Surge in Corporate Income Tax Collections Offers Opportunity for Tax Reform

May 08, 2006

Fiscal Fact No. 57

As the House Ways and Means Committee prepares to hold a series of hearings on corporate tax reform and international competitiveness, they will be confronted by recent data that show a precipitous increase in corporate tax collections over the past two years. These increasing corporate tax receipts give lawmakers a window of opportunity to invest in tax code improvements for the long term: lowering the corporate income tax rate, broadening the tax base and integrating the corporate income tax with the individual income tax system.

In February, the Office of Management and Budget (OMB) released the final revenue figures for Fiscal Year 2005. Corporate tax collections totaled $278 billion, up from $195 billion in 2004 and $139 billion in 2003 (all in real 2005 dollars). That represents a real rate of growth of over 100 percent over two years. A new study by the Congressional Budget Office (CBO) shows this trend has continued into 2006. As of April 2006, corporate income tax receipts are up nearly 30 percent over receipts during the same period in 2005.

The recent surge in corporate income tax collections has substantially increased corporate tax collections as a percentage of Gross Domestic Product (GDP) from 1.2 percent of GDP in FY 2003 to 1.6 percent in FY 2004 and, most recently, 2.3 percent in 2005. By this measure, corporate tax collections in 2005 were higher than in any year since 1980.

Figure 1. Rising Corporate Income Tax Collections as a Percentage of GDP (Click to enlarge)

Source: Office of Management and Budget

Corporate income tax collections have also become a more important revenue source for the federal treasury in recent years. During the 1990s, corporate tax collections ticked upward to an average of 10.5 percent of federal receipts. This was due to remarkably strong economic activity and President Clinton’s 1993 tax package, which raised the top statutory corporate income tax rate from 34 percent to 35 percent.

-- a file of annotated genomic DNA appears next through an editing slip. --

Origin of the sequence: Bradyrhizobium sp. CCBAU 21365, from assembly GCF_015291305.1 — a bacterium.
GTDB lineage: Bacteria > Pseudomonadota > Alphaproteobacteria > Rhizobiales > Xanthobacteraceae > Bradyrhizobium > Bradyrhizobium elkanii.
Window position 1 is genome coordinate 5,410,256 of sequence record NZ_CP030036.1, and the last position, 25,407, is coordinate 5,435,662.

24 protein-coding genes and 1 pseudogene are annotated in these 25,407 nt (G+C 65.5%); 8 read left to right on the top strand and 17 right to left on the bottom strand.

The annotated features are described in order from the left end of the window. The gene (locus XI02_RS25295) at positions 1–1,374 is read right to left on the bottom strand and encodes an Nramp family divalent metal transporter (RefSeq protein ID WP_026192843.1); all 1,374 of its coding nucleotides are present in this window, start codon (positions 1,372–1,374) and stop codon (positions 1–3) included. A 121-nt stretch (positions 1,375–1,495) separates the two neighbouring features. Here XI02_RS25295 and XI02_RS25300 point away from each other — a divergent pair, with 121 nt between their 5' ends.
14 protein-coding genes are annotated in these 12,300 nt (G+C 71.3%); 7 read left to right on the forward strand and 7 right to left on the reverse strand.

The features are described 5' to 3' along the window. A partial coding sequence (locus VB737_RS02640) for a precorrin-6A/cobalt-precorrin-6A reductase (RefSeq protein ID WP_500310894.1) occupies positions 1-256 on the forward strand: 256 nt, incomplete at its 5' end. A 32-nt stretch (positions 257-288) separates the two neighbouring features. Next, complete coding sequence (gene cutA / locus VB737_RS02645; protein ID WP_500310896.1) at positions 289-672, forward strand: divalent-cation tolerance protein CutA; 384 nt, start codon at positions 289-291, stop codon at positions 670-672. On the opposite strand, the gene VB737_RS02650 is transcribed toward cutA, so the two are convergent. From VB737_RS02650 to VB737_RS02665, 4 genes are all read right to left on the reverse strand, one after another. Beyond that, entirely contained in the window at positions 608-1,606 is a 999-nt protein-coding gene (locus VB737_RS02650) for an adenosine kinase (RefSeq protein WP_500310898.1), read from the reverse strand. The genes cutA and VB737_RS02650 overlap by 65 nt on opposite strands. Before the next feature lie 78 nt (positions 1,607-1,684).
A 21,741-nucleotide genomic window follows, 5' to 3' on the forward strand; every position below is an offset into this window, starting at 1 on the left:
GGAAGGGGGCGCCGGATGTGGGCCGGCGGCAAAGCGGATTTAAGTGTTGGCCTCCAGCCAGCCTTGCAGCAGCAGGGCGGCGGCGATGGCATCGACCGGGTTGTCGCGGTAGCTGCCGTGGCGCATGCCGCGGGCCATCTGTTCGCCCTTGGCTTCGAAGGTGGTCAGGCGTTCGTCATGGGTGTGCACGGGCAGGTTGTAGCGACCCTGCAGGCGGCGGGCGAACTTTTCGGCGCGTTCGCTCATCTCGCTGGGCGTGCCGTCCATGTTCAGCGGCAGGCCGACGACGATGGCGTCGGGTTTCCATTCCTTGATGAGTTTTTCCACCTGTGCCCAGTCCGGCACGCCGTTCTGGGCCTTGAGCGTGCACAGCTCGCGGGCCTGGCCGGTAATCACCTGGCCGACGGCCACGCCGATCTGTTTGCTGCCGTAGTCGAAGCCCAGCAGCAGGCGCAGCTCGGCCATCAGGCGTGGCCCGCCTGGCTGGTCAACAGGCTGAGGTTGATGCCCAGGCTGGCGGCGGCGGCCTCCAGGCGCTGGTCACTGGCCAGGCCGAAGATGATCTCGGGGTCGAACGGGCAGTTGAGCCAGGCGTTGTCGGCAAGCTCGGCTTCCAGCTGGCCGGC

The recession that began in 2001 forced down corporate tax collections along with the larger economy. Corporate income taxes accounted for just 7.6 percent of federal revenues in 2001. Revenues remained low for three years, and in 2003 corporate income taxes raised 7.4 percent of total federal revenue. As the economy rebounded, corporate income taxes rose to 10.1 percent of federal revenue in 2004, and 12.9 percent of federal revenue in 2005—their highest share of total receipts since 1979.

As this roller coaster of corporate collections shows, economic conditions are the main determinants of corporate tax revenue. Because corporate profits are volatile—rising sharply in booms and falling steeply in recessions—so too are government receipts from the corporate income tax. Over the long term, however, the trend of federal corporate tax receipts is steadily upward.

Growth in S-Corporations
During the 1990s, a trend began toward companies organizing as S corporations rather than traditional C corporations. Because the income of S corporations is taxed through the individual income tax rather than the corporate tax, this resulted in a sharp increase in the amount of business income that was channeled into the individual income tax system. (Please see related “Fiscal Fact” at http://www.taxfoundation.org/legacy/show/1477.html.)

Considering the rapid growth of S corporations since the individual income tax cuts in 2003, the dramatic growth of corporate tax collections from traditional C corporations in the past two years is remarkable. These surging collections place U.S. lawmakers in a unique position to compete with the corporate tax rate reductions recently enacted by many of the U.S.’s major trading partners in the OECD. (Please see related “Fiscal Fact” at http://www.taxfoundation.org/legacy/show/1466.html.)

Table 1. U.S. Corporate Income Tax Collections, 1976-2005

Year

Corporate Income Tax Collections ($millions)

Percentage of Total Federal Receipts

Percentage of GDP

1976

41,409

13.9%

2.4%

1977

54,892

15.4%

2.8%

1978

59,952

15.0%

2.7%

1979

65,677

14.2%

2.6%

1980

64,600

12.5%

2.4%

1981

61,137

10.2%

2.0%

1982

49,207

8.0%

1.5%

1983

37,022

6.2%

1.1%

1984

56,893

8.5%

1.5%

1985

61,331

8.4%

1.5%

1986

63,143

8.2%

1.4%

Top statutory rate lowered from 46% to 34% as part of the Tax Reform Act of 1986 (an overall tax increase on corporations)

1987

83,926

9.8%

1.8%

1988

94,508

10.4%

1.9%

1989

103,291

10.4%

1.9%

1990

93,507

9.1%

1.6%

1991

98,086

9.3%

1.7%

1992

100,270

9.2%

1.6%

1993

117,520

10.2%

1.8%

Top statutory rate raised from 34% to 35% as part of the Omnibus Budget Reconciliation Act of 1993 (an overall tax increase on corporations)

1994

140,385

11.2%

2.0%

1995

157,004

11.6%

2.1%

1996

171,824

11.8%

2.2%

1997

182,293

11.5%

2.2%

1998

188,677

11.0%

2.2%

1999

184,680

10.1%

2.0%

2000

207,289

10.2%

2.1%

2001

151,075

7.6%

1.5%

2002

148,044

8.0%

1.4%

2003

131,778

7.4%

1.2%

2004

189,371

10.1%

1.6%

2005

278,282

12.9%

2.3%

Source: Office of Management and Budget, Tax Foundation 

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